Can we just pause to admire the perfection of that excerpt? The frequent capitalization and italicization unwittingly calls to mind the writing conventions of the period, while the content weaves seamlessly between the bulleted overspecificity of a legal document, evocative abstraction, and a hint of noble delicacy (“if there are further Irish Troubles” sounding like a phrase that might circulate among the landed English gentry). There’s even an element of Danielewski-esque color coding. It perfectly encompasses everything I love and loathe about the invisible art of the rulebook.
being an account of everything I’ve learned about the failed Civil War in England
King Charles’ attempts to impose a Book of Common Prayer on Scotland has been met with armed resistance. To raise the funds necessary to mount a defense, Charles is forced to summon Parliament. Their first act was to express their distaste for Charles’ rule. As Scotland marches on Edinburgh, Parliament rises to eminence, assuming a central role in national politics.
Charles signs the Treaty of Ripon. A strengthened Scotland captures Edinburgh, and the Parliamentary Committee of Safety infuses the Parliamentarians with zeal, and they rail against Charles’ papist policies.
The House of Commons passes a resolution in reaction to Archbishop Laud’s religious reforms, which angers Scottish Covenanters. John Pym reveals a Royalist conspiracy by the Earl of Strafford against the Long Parliament. The Monarchy jostles Parliament from its political centrality, but Parliament pushes back–hard.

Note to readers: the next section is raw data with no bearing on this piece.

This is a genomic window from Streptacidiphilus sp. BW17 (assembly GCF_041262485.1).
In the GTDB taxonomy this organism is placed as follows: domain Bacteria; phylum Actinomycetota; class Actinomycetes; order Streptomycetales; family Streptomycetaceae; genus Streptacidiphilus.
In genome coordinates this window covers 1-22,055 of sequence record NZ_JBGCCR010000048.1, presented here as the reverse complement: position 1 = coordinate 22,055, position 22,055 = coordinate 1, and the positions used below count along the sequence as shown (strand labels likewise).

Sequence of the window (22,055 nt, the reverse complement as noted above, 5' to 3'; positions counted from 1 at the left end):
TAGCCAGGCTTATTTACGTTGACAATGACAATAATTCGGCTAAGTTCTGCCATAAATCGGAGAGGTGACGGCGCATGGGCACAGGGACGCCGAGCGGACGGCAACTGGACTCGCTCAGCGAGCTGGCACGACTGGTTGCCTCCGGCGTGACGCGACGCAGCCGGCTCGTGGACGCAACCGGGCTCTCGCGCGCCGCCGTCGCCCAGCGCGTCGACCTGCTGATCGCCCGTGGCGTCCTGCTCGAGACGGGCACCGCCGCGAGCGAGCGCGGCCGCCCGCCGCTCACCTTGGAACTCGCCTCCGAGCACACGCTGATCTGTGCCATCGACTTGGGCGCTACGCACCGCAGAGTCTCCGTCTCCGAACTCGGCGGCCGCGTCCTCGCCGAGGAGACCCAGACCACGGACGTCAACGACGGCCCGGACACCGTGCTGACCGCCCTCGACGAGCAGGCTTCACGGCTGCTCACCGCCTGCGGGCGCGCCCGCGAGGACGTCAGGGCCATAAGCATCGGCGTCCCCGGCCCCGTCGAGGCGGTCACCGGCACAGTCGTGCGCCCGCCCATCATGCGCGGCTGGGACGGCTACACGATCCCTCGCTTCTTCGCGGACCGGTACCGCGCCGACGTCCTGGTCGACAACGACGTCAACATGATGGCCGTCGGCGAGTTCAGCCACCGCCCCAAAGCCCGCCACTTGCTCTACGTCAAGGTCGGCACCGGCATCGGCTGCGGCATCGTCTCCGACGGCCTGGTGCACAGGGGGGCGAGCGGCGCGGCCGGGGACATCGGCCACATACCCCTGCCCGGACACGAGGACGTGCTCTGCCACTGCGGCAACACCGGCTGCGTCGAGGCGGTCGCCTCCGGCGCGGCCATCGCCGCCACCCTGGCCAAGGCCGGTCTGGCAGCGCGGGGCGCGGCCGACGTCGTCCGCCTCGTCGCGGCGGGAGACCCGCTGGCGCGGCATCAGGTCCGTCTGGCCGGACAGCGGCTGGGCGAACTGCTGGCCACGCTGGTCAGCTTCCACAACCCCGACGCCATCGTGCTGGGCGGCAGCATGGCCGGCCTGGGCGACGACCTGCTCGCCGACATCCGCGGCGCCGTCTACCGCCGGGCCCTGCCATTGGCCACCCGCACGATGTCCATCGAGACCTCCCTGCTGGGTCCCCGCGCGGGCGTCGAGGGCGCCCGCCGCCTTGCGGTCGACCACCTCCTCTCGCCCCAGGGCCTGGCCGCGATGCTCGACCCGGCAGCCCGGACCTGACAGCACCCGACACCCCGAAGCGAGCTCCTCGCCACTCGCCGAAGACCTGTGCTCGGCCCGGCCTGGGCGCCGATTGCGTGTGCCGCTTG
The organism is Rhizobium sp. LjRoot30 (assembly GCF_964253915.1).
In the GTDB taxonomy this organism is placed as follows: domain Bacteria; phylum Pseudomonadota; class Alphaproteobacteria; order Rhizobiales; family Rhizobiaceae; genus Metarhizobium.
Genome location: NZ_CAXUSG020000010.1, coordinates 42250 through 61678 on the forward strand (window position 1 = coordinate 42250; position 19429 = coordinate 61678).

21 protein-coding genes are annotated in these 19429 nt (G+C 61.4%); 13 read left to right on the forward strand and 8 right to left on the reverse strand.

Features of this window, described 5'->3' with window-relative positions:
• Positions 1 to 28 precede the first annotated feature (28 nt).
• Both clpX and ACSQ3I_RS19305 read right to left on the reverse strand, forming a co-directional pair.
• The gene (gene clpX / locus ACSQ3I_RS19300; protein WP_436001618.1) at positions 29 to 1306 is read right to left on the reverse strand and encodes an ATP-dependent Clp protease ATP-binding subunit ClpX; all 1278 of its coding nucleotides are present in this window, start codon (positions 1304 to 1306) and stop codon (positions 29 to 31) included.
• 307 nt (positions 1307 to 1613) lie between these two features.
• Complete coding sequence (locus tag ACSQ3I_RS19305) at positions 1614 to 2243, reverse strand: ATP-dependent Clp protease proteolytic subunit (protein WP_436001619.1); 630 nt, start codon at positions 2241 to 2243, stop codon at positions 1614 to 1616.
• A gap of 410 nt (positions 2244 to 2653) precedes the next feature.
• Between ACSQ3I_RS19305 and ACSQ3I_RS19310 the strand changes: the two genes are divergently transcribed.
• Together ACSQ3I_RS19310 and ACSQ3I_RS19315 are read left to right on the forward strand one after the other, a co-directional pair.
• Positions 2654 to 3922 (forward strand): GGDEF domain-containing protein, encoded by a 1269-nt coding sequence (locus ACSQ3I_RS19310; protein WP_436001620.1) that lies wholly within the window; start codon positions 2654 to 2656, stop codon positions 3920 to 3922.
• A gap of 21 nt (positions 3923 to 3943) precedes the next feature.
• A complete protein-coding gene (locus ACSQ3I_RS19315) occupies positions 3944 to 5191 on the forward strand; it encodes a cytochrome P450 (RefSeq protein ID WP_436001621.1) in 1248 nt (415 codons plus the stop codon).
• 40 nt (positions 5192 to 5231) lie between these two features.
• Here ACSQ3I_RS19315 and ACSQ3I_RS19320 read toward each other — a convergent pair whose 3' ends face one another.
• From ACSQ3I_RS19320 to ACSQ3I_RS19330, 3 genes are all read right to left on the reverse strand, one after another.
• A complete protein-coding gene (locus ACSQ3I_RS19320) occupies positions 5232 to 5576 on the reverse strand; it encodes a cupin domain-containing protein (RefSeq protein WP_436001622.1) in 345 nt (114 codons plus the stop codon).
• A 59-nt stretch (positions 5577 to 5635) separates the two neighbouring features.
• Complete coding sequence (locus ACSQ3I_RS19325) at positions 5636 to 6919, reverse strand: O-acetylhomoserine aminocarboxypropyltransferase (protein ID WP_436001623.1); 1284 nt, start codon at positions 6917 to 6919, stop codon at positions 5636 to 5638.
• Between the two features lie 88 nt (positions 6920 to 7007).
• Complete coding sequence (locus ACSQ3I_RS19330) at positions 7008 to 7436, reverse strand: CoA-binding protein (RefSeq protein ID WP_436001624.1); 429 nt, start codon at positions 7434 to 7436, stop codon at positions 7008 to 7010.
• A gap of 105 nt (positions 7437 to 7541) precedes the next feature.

The Irish Rebellion of 1641 begins. Despite a dip in public support from London, Parliament champions Puritan theology, connecting the Catholicism of the Irish Army with that of the King’s wife.
Allow me to make one thing clear: I normally can’t stand this style of rules presentation, the kind that reads like a patent application, the kind that goes so far as to define the terms “draw” and “discard.” But I do recognize its utility.
I plan to devote a later Session Report to the subject of theme–by which I mean all aspects of setting, character, visuals and story that fall outside of pure mechanics–in relation to rules comprehension. Theme pulls double duty in tabletop games. Not only does it help immerse the players in an emergent narrative, giving the mechanical outcomes of a die roll or card pull dramatic tension-by-association, it also serves as a critical mnemonic for internalizing the game’s rules.
If we think of memory and understanding as functioning within a system of schemata, it becomes much easier to grok the do’s and don’ts of a new game by fitting it within an existing schema or framework. Give the player an easily recognizable bundle of tropes–a zombie apocalypse, swords ‘n’ sorcery fantasy, free market capitalism–and you’ve got a pre-constructed framework of parallel concepts. All the player needs to do, at that point, is figure out which game actions correspond to which thematic elements within the schema. Even the rules that break from convention–oh, so drinking potions doesn’t replenish health?–are more easily remembered for their contrast than if they were to be considered in a vacuum.
As mentioned above, I had no schema for the English Civil Wars, the subject matter of Cruel Necessity. The game had the unenviable task of teaching me its mechanics and the history that inspired them, simultaneously. For the most part, though, it handles this job with aplomb. (One exception: the game instructs me to “Set aside the two alternate Scotland Armies with the pictures of King Charles and King Charles II” during setup. Okay, I see two long-haired brooding dudes. Which one is which?)